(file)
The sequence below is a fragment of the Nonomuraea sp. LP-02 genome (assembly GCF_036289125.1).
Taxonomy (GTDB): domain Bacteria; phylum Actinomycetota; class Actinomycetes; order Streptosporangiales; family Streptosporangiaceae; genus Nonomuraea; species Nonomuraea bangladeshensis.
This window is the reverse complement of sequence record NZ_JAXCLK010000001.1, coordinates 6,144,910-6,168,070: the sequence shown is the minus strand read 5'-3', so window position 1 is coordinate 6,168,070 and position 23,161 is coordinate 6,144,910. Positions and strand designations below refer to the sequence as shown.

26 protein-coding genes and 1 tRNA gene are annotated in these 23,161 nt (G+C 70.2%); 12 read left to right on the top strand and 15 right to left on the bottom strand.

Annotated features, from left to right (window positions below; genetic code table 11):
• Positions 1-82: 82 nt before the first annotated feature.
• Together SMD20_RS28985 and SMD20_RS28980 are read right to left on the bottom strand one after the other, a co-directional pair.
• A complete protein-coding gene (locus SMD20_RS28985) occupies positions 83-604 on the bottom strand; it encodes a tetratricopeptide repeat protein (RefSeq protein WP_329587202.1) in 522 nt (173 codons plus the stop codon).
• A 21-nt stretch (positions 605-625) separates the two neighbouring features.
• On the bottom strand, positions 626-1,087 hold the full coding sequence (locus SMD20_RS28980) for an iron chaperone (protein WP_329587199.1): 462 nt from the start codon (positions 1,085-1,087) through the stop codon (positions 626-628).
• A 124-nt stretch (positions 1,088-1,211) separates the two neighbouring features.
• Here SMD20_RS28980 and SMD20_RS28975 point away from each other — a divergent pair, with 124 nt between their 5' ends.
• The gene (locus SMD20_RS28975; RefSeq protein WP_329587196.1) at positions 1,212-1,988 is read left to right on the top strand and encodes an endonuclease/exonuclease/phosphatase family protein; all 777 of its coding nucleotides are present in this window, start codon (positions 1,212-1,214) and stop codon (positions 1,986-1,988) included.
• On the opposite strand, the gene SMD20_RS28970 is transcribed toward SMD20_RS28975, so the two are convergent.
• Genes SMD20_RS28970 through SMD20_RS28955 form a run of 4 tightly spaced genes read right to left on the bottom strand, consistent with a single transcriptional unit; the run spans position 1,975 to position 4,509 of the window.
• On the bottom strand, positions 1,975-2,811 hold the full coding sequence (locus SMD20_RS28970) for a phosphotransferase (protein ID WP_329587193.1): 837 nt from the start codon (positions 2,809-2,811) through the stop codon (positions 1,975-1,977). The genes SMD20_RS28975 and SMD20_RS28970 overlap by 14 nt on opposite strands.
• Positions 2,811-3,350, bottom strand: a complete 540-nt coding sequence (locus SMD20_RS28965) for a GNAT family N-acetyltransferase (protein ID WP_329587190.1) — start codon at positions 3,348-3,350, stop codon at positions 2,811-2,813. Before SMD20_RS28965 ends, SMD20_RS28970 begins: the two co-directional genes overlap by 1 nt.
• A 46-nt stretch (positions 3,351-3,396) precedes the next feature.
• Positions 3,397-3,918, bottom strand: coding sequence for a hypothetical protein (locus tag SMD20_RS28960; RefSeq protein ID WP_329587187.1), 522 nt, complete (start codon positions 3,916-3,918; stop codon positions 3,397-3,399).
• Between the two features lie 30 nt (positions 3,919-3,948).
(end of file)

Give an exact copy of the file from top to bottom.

The sequence below is a fragment of the Nonomuraea sp. LP-02 genome (assembly GCF_036289125.1).
Taxonomy (GTDB): domain Bacteria; phylum Actinomycetota; class Actinomycetes; order Streptosporangiales; family Streptosporangiaceae; genus Nonomuraea; species Nonomuraea bangladeshensis.
This window is the reverse complement of sequence record NZ_JAXCLK010000001.1, coordinates 6,144,910-6,168,070: the sequence shown is the minus strand read 5'-3', so window position 1 is coordinate 6,168,070 and position 23,161 is coordinate 6,144,910. Positions and strand designations below refer to the sequence as shown.

26 protein-coding genes and 1 tRNA gene are annotated in these 23,161 nt (G+C 70.2%); 12 read left to right on the top strand and 15 right to left on the bottom strand.

Annotated features, from left to right (window positions below; genetic code table 11):
• Positions 1-82: 82 nt before the first annotated feature.
• Together SMD20_RS28985 and SMD20_RS28980 are read right to left on the bottom strand one after the other, a co-directional pair.
• A complete protein-coding gene (locus SMD20_RS28985) occupies positions 83-604 on the bottom strand; it encodes a tetratricopeptide repeat protein (RefSeq protein WP_329587202.1) in 522 nt (173 codons plus the stop codon).
• A 21-nt stretch (positions 605-625) separates the two neighbouring features.
• On the bottom strand, positions 626-1,087 hold the full coding sequence (locus SMD20_RS28980) for an iron chaperone (protein WP_329587199.1): 462 nt from the start codon (positions 1,085-1,087) through the stop codon (positions 626-628).
• A 124-nt stretch (positions 1,088-1,211) separates the two neighbouring features.
• Here SMD20_RS28980 and SMD20_RS28975 point away from each other — a divergent pair, with 124 nt between their 5' ends.
• The gene (locus SMD20_RS28975; RefSeq protein WP_329587196.1) at positions 1,212-1,988 is read left to right on the top strand and encodes an endonuclease/exonuclease/phosphatase family protein; all 777 of its coding nucleotides are present in this window, start codon (positions 1,212-1,214) and stop codon (positions 1,986-1,988) included.
• On the opposite strand, the gene SMD20_RS28970 is transcribed toward SMD20_RS28975, so the two are convergent.
• Genes SMD20_RS28970 through SMD20_RS28955 form a run of 4 tightly spaced genes read right to left on the bottom strand, consistent with a single transcriptional unit; the run spans position 1,975 to position 4,509 of the window.
• On the bottom strand, positions 1,975-2,811 hold the full coding sequence (locus SMD20_RS28970) for a phosphotransferase (protein ID WP_329587193.1): 837 nt from the start codon (positions 2,809-2,811) through the stop codon (positions 1,975-1,977). The genes SMD20_RS28975 and SMD20_RS28970 overlap by 14 nt on opposite strands.
• Positions 2,811-3,350, bottom strand: a complete 540-nt coding sequence (locus SMD20_RS28965) for a GNAT family N-acetyltransferase (protein ID WP_329587190.1) — start codon at positions 3,348-3,350, stop codon at positions 2,811-2,813. Before SMD20_RS28965 ends, SMD20_RS28970 begins: the two co-directional genes overlap by 1 nt.
• A 46-nt stretch (positions 3,351-3,396) precedes the next feature.
• Positions 3,397-3,918, bottom strand: coding sequence for a hypothetical protein (locus tag SMD20_RS28960; RefSeq protein ID WP_329587187.1), 522 nt, complete (start codon positions 3,916-3,918; stop codon positions 3,397-3,399).
• Between the two features lie 30 nt (positions 3,919-3,948).